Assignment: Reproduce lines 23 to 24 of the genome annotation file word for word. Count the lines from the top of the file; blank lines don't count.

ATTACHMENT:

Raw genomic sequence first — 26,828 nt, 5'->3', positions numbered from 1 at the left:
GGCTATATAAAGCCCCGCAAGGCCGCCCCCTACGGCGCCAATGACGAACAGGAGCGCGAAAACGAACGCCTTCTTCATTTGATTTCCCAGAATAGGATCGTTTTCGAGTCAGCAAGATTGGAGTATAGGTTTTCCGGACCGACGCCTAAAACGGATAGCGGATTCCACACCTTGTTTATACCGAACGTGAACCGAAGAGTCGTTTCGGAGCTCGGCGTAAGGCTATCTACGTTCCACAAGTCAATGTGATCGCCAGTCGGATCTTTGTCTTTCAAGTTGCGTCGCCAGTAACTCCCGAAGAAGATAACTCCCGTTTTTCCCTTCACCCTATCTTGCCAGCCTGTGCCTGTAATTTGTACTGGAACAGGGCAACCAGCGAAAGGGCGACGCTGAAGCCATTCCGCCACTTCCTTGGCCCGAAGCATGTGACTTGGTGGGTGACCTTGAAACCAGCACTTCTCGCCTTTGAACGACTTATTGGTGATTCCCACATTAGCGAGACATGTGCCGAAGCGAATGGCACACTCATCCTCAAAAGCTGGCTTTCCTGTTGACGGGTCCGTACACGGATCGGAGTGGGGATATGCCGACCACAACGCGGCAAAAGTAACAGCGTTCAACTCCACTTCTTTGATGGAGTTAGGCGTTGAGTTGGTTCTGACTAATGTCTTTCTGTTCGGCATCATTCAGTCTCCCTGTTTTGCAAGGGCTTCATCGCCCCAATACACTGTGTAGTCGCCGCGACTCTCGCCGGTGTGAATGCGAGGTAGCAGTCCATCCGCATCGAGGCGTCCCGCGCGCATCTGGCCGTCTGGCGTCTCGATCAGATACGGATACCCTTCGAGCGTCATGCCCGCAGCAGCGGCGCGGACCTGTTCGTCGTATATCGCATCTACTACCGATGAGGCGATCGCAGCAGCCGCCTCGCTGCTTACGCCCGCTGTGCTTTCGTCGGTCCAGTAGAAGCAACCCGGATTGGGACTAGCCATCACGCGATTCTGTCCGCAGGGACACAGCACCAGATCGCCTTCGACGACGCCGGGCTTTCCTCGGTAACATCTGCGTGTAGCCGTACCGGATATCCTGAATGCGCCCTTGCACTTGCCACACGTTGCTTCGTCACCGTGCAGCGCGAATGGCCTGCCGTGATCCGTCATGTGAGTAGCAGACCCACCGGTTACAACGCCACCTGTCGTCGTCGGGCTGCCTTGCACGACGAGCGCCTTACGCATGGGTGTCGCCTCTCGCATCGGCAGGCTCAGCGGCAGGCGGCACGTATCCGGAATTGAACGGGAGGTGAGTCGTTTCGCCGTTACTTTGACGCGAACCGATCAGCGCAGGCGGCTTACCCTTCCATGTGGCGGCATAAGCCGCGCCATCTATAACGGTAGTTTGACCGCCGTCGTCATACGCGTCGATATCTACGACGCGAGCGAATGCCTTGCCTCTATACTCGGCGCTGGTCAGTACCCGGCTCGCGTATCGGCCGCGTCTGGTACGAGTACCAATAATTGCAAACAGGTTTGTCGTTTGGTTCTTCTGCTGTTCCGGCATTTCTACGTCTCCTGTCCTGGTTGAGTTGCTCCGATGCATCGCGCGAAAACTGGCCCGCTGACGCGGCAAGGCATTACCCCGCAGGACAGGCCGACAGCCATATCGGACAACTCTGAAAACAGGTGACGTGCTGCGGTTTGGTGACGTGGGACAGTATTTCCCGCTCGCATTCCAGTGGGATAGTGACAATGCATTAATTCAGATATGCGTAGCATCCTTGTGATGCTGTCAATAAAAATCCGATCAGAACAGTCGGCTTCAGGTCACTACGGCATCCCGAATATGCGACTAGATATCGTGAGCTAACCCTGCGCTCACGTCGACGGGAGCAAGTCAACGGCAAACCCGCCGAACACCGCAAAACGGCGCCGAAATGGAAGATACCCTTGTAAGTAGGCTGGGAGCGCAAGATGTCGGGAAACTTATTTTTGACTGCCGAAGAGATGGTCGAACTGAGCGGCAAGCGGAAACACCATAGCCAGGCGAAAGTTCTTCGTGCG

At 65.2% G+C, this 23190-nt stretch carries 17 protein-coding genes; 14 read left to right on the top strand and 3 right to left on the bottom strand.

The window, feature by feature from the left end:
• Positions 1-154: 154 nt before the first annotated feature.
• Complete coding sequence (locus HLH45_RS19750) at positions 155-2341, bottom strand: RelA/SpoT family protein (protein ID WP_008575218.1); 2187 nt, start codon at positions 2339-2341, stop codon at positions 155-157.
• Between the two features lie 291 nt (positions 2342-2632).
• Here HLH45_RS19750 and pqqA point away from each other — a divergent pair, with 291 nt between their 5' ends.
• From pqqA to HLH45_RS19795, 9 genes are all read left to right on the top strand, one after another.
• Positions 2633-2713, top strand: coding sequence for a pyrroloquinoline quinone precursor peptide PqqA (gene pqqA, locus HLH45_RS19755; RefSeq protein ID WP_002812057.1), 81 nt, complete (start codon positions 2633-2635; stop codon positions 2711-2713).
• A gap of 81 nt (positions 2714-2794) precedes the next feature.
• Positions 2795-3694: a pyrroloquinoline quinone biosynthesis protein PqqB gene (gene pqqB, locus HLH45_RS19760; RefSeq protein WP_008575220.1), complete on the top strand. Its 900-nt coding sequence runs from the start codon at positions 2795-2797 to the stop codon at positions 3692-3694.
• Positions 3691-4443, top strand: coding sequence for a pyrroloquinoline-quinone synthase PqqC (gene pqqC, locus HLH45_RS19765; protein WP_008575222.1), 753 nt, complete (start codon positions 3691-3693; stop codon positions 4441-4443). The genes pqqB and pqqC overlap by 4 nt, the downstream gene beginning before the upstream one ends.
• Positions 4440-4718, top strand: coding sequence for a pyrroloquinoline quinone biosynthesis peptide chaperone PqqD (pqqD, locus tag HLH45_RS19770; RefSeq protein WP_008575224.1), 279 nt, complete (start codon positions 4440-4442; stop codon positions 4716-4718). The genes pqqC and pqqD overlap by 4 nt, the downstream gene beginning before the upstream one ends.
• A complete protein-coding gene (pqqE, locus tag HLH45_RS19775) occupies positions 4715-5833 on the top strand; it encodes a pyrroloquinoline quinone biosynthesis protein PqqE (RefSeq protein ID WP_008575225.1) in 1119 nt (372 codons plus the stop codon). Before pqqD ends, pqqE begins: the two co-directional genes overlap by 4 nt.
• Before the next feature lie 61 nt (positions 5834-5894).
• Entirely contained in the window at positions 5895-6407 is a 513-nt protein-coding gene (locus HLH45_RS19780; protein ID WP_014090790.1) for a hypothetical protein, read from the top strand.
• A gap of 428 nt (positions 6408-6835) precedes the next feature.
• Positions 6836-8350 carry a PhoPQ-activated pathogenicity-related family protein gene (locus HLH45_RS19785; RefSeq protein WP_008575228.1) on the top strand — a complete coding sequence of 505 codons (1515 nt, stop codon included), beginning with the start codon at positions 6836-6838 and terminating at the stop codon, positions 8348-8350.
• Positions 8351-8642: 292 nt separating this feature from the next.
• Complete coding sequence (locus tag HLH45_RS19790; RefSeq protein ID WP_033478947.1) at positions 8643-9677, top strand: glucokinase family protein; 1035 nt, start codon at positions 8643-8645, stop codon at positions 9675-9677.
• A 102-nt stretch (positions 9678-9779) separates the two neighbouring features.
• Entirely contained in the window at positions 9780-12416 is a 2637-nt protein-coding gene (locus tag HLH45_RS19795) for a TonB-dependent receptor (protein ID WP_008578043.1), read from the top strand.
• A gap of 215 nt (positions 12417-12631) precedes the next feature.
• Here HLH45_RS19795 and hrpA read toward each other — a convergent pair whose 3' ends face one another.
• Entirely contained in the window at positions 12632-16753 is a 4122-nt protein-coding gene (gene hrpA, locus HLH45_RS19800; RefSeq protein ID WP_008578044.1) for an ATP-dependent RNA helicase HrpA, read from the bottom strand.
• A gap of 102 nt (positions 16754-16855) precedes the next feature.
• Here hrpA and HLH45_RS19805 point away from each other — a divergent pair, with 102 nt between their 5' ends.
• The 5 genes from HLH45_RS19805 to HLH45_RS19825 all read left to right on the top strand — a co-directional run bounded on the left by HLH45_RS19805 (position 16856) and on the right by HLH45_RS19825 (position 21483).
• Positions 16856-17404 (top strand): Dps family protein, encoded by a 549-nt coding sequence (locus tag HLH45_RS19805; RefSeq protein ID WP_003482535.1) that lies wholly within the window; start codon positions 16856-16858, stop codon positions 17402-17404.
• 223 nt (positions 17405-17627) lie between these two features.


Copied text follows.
• Entirely contained in the window at positions 9780-12416 is a 2637-nt protein-coding gene (locus tag HLH45_RS19795) for a TonB-dependent receptor (protein ID WP_008578043.1), read from the top strand.
• A gap of 215 nt (positions 12417-12631) precedes the next feature.